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Absolute Power Simply Seems To Corrupt Faustus. Once He Can Do Everything, He No Longer Wants To Do Anything; Discuss.

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Introduction

Absolute Power Simply Seems To Corrupt Faustus. Once He Can Do Everything, He No Longer Wants To Do Anything; Discuss. Marlowe's representation of Doctor Faustus changes direction through the play. We follow the change in ambition and greed of a human being who seeks pleasure so much that he sells his soul to the devil for a number of years. Does the power that Faustus obtains corrupt him or is he merely dissatisfied with the power he has and is greedy for more. At the start of the play, Marlowe uses powerful language when referring to Faustus' search for knowledge. "O, What a world of profit and delight, of power, of honour, of omnipotence, is promis'd to the studious artisan". This is what Faustus wishes to obtain, the forbidden knowledge that he feels he can achieve, however it seems strange that Faustus should want to learn more and to be taught and able to understand this forbidden knowledge as he previously bids a farewell to thinking "Divinity, adieu!". ...read more.

Middle

"Rather illusions, fruits of lunacy". Faustus is in search of immediate gratification. His impatience is not a good mix with his hunger for great power. Faustus is determined to achieve great things but he seems to lose sight of his original plans the further we delve into the play. The most impressive thing he seems to achieve is his provocation of the pope. The way that Faustus is acting is childish and unsophisticated. His behaviour can be compared to that of the clowns who, in their dismissal of the seriousness of conjuring the devils, highlight the change in Faustus plans, from grandeur and high aspirations to pettiness and childishness. The closer Faustus gets to the end of his contract with the devil, the closer he is to damnation and the more childish his behaviour becomes. Faustus is using his power for trivial matters. "Shall make poor Faustus to his utmost power both love and serve the German Emperor and lay his life holy Bruno's feet." ...read more.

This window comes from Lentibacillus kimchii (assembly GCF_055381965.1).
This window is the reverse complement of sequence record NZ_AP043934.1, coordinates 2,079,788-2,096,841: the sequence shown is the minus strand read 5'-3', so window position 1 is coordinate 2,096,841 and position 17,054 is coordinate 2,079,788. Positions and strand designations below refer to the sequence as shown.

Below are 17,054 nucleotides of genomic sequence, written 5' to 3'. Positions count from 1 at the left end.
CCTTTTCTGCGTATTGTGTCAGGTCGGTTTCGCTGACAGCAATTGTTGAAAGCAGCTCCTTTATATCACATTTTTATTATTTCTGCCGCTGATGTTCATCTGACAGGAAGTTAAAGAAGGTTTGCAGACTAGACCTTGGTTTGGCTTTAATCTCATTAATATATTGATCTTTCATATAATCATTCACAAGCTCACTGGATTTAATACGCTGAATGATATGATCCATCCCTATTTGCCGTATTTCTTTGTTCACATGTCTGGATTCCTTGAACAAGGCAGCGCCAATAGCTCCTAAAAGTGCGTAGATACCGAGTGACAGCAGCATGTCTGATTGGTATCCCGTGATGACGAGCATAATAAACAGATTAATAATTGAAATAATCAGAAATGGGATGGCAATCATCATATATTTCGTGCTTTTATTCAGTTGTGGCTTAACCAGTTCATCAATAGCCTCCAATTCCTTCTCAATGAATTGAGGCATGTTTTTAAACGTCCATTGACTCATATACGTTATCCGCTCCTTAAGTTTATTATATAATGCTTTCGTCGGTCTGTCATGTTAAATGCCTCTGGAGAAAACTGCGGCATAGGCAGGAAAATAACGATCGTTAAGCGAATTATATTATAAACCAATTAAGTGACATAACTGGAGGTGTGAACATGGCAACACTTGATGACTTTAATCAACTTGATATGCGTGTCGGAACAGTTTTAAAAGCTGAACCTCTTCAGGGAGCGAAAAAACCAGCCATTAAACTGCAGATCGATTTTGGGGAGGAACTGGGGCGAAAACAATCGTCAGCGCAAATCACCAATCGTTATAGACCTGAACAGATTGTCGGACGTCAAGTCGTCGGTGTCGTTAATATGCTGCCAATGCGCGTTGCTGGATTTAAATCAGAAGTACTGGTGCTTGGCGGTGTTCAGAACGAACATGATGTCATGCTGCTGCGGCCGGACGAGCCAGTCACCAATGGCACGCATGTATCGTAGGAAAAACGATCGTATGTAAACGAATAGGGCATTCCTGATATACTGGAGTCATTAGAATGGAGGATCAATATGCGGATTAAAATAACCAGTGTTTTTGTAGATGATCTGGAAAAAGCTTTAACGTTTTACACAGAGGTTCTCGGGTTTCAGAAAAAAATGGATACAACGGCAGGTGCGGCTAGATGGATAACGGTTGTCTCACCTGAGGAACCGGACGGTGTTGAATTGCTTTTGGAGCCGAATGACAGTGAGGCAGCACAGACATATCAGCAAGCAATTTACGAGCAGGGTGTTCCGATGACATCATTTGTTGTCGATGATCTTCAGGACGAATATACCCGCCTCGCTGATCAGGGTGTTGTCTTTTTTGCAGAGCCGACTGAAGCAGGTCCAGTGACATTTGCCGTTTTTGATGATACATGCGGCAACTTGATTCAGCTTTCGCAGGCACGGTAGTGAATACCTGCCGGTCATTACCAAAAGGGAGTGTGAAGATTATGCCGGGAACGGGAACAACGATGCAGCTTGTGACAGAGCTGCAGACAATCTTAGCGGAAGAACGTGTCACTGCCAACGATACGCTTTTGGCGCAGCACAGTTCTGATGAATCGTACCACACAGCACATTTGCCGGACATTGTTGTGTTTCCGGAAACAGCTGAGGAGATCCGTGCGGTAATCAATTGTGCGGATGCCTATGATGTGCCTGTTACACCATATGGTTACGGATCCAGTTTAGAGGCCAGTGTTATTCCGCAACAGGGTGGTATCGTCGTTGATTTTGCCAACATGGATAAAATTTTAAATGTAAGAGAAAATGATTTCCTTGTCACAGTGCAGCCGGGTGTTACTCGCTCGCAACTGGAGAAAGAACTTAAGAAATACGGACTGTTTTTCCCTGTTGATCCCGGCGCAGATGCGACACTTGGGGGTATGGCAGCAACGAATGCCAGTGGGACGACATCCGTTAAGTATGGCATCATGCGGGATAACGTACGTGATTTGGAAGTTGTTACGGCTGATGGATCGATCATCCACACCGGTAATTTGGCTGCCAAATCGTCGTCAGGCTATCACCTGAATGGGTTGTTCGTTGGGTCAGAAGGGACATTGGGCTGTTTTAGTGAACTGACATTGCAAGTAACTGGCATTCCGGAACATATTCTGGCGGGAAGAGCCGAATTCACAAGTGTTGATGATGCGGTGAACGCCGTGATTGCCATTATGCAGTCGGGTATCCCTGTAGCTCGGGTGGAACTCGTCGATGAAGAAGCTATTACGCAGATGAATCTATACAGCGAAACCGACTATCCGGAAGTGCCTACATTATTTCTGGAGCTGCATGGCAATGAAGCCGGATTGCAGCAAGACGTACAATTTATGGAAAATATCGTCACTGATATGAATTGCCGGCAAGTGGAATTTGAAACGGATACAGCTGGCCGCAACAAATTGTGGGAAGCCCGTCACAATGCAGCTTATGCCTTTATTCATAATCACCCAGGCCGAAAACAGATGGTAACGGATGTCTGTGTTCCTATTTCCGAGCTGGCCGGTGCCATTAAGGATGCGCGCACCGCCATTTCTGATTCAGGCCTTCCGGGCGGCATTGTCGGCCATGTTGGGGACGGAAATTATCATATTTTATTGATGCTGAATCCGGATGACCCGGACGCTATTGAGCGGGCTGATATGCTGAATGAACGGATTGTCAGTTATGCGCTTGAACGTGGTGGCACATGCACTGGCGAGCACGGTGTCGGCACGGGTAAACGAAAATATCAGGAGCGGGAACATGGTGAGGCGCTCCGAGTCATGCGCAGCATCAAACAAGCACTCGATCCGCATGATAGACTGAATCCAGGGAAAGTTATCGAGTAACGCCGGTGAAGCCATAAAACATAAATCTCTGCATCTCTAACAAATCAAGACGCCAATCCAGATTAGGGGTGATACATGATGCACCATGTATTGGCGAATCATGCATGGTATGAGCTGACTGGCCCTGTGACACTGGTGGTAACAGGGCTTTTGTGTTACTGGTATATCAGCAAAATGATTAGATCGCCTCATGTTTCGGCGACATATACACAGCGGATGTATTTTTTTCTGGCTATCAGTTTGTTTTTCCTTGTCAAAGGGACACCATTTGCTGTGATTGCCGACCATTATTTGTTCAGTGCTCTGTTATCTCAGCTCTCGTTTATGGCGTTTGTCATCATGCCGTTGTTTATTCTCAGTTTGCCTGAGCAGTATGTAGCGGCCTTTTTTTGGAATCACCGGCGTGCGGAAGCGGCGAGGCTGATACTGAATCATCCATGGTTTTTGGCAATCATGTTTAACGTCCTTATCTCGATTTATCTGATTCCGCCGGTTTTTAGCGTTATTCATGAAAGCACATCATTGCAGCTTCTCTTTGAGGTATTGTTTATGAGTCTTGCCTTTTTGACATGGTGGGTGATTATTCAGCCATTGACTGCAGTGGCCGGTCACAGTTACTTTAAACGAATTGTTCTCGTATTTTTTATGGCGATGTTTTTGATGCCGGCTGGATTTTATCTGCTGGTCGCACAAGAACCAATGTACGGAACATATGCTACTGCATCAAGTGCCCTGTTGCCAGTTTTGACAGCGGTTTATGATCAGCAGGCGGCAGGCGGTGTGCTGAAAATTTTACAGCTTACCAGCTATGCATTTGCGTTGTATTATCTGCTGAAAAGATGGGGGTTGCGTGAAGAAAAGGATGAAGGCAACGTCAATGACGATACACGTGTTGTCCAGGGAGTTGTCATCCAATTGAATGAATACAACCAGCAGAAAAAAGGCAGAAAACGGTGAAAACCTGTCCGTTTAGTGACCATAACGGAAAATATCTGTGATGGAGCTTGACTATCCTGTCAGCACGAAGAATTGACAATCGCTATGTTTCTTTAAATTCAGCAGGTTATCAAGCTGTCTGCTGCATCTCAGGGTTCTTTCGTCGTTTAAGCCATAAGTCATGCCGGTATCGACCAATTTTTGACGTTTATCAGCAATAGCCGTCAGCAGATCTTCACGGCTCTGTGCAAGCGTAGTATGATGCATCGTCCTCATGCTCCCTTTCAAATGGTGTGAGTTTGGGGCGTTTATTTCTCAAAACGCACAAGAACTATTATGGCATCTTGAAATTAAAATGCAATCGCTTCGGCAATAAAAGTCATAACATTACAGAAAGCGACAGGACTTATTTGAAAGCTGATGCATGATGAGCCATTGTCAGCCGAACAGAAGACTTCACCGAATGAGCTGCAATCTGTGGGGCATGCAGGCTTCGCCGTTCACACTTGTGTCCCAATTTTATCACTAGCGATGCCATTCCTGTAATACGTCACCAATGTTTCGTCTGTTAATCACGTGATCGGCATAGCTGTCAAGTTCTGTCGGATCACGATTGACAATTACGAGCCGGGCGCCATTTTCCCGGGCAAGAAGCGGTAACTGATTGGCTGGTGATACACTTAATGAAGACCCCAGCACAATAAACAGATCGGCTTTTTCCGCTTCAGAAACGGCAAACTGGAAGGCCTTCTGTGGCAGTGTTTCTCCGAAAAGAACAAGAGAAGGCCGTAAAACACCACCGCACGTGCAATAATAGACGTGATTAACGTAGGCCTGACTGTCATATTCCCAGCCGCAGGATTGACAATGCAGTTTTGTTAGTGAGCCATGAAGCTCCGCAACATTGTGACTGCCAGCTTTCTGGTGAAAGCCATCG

Conclusion

He has not achieved any of these, which seems to push the answer into being that Faustus was merely greedy. He wanted everything and more. What he really wanted, he would never be able to obtain and he has lost sight of all else. He is unable to distinguish between what is important and what is petty. Faustus has also become unaware of the need to repent. During the first part of the play, he is tempted to repent and break from his contract but then he becomes deluded and tempted by the great power he possibly could have. If he had repented, perhaps he would be closer to the knowledge he seeks than he is in his alliance with Lucifer. Thus, it seems that Faustus' greed is what corrupts him and not merely the power. He has the power to do great things but he has no interest in his aspirations anymore. He is just greedy to obtain the forbidden knowledge which he will, ironically, never be able to learn due to turning away from the one who holds it all. ...read more.

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4 star(s)

As sound essay that explores some interesting interpretations; however the whole response needs further development and further analysis of more evidence from the text.

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Marked by teacher Laura Gater 18/07/2013

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